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The rain of time.

The other day I was reading yet another article about yet another threat to the future of Cape Cod: water pollution, disappearing wildlife, clogged highways, rising sea levels--I forget what. Whenever I find myself thinking too much about "the fate of the Cape," and feel a case of cosmic jitters coming on, I know it's time to get to the Outer Beach, preferably during a northeast storm. There I can watch the foundations of this land being eaten out from under me. There I can recover what local historian Henry Kittredge called the Cape Codder's "true perspective," where the ocean, the final arbiter of the Cape's future, speaks without ambiguity or riddles.

Whenever I do this, I'm usually joined by dozens of fellow storm watchers. As they watch the land disappearing beneath their feet, the expression on their faces is not anxiety or dread, but fascination, enjoyment, even exhilaration. During the Great Blizzard of February 1978 I was one of hundreds of people gathered at Coast Guard Beach to watch huge swells pound in the walls of the National Seashore's bathhouse and break up the 600-car parking lot that once occupied the now-empty dunes. We cheered at each wave.

Every year some 55 acres, or 880,000 cubic yards, of precious Cape Cod earth slide into the sea, and what do we do about it? Where is our communal outrage? After the break in Chatham's North Beach occurred in 1987, a dozen houses fell into the sea and owners sued town officials for not letting them build seawalls. Meanwhile, the rest of us took strolls on Lighthouse Beach, the new bridge of sand, formed in 1992 from such destruction, that now connects Chatham center to the outer beach.

When I served on the Brewster Conservation Commission in the 1970s and 80s, I noticed an interesting phenomenon. Most shorefront owners who sought to build their houses near the beach or to erect protective seawalls would accept our orders of conditions if they seemed to guarantee the owners at least fifty years of use before the ocean claimed their houses. In other words, people's concerns about the longevity of their dwellings, and of the land beneath them, seemed to go no further than their anticipated individual lifetimes. This was the case no matter what the value of the property was. We're not so attached to permanence as we sometimes think.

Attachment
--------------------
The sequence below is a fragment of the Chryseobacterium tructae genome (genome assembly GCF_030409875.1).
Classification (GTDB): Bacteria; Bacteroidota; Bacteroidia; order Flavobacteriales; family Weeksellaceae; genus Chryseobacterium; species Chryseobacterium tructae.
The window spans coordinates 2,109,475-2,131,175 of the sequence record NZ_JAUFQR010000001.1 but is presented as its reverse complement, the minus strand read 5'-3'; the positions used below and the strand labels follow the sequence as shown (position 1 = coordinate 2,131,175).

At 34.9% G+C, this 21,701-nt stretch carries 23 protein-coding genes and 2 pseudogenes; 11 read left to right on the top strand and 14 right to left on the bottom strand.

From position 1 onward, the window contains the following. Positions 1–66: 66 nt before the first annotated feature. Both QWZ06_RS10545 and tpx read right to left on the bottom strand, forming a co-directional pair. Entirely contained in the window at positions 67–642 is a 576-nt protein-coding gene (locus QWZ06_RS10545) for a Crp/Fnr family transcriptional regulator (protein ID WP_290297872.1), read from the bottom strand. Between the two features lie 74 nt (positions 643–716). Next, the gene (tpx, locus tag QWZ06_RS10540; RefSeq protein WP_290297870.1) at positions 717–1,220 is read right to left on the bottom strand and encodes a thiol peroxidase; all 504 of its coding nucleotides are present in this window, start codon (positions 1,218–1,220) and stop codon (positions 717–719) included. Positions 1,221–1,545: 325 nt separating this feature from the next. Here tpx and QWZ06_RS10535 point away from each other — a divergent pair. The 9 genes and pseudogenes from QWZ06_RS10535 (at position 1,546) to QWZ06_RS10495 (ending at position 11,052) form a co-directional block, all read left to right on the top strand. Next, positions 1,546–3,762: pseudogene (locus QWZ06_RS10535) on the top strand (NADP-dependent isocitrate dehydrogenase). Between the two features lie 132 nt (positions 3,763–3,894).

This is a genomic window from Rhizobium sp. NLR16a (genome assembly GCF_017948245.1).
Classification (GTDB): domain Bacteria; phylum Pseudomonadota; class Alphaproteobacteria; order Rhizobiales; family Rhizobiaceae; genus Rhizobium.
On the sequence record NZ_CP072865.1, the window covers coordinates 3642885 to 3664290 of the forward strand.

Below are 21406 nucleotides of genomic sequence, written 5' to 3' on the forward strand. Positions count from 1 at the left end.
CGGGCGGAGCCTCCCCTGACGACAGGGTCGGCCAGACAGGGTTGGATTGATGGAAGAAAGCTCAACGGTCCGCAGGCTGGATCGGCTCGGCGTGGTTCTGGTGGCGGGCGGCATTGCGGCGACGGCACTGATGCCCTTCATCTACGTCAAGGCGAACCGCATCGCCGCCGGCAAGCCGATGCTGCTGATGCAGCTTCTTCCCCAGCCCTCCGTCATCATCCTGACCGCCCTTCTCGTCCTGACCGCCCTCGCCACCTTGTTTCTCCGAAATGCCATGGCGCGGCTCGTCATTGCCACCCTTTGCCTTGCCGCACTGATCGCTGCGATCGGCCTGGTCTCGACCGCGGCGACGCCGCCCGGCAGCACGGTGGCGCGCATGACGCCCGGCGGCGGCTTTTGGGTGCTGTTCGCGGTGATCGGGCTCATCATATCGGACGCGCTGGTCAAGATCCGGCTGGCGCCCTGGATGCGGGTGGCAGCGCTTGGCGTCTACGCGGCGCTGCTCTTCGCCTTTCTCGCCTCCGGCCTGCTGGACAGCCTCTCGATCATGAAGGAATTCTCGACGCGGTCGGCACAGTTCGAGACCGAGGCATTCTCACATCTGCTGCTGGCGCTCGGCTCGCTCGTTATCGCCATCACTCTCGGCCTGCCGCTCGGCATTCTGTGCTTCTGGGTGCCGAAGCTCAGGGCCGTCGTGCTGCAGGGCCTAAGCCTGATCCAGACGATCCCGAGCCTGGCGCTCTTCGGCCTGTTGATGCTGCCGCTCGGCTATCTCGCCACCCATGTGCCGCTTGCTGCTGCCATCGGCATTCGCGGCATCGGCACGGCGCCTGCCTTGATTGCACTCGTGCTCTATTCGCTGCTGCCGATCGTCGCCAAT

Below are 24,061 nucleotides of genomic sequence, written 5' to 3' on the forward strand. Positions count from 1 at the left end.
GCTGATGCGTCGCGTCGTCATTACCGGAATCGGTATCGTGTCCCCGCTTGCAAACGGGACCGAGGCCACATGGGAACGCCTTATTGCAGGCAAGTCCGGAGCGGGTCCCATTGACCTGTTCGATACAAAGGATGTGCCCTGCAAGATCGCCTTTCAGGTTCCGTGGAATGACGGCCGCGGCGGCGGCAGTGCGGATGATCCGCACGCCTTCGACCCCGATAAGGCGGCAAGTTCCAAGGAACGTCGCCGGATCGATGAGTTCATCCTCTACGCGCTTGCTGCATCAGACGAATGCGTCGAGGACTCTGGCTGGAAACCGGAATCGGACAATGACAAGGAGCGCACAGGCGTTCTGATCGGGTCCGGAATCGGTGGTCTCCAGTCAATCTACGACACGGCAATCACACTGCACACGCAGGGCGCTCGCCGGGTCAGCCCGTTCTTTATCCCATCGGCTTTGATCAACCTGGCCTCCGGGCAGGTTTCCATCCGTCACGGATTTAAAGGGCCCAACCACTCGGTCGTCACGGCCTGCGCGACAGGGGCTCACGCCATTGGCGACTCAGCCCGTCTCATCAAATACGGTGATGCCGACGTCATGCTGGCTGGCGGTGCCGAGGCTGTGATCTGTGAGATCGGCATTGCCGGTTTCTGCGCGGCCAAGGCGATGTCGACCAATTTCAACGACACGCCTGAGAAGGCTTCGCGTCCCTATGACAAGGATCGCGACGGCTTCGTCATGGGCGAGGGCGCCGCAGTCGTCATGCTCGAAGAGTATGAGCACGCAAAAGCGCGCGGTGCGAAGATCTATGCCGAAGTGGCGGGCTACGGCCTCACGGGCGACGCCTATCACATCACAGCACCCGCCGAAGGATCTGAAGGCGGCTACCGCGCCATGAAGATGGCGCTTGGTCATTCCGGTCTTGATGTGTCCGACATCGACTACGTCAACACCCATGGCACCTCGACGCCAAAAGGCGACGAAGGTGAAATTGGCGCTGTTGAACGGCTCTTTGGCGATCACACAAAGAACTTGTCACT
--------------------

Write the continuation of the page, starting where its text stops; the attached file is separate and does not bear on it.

Even without the potential increase in sea level from global warming, geologists estimate that all of Cape Cod will be gone in 6,000 years or so, give or take a millennium. (Granted, this is considerably more than Nantucket's estimated remaining time of 800 years, which is a shorter term than the British Monarchy. Better make those ferry reservations now, folks!)

But think of it: 6,000 years before the Cape is utterly gone! Sixty centuries--the wheel has been around longer than that. And who's protesting? Who's taking the ocean to court to "save the Cape"? We make such a mighty fuss, as if it matters, even to us. We are spindrift and we know it.

If this sandy peninsula, thrust so presumptuously out into the ocean, has taught me anything, it's been how to live with change and loss, how to face whatever winds blow. Each day the sea takes a little here, adds a little there. Each day the Cape is saved and lost, lost and saved. The ultimate outcome isn't in doubt. On any shore the waves whisper or shout it to us an average of 14,400 times a day. Whose fault is it if we don't listen?

Cape Cod is a cherished face, deteriorating in the rain of time. Like drops of water on a hot stove, we roll around on its skin madly, trying to escape the inevitable. In the meantime, within its shrinking boundaries, everything else is up to us.
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Title Annotation:Cape Cod National Seashore
Author:Finch, Robert
Publication:River Styx
Article Type:Essay
Geographic Code:1U1MA
Date:Sep 1, 2012
Previous Article:Survivors.
Next Article:On the First Day after the Last Day of Judgment.

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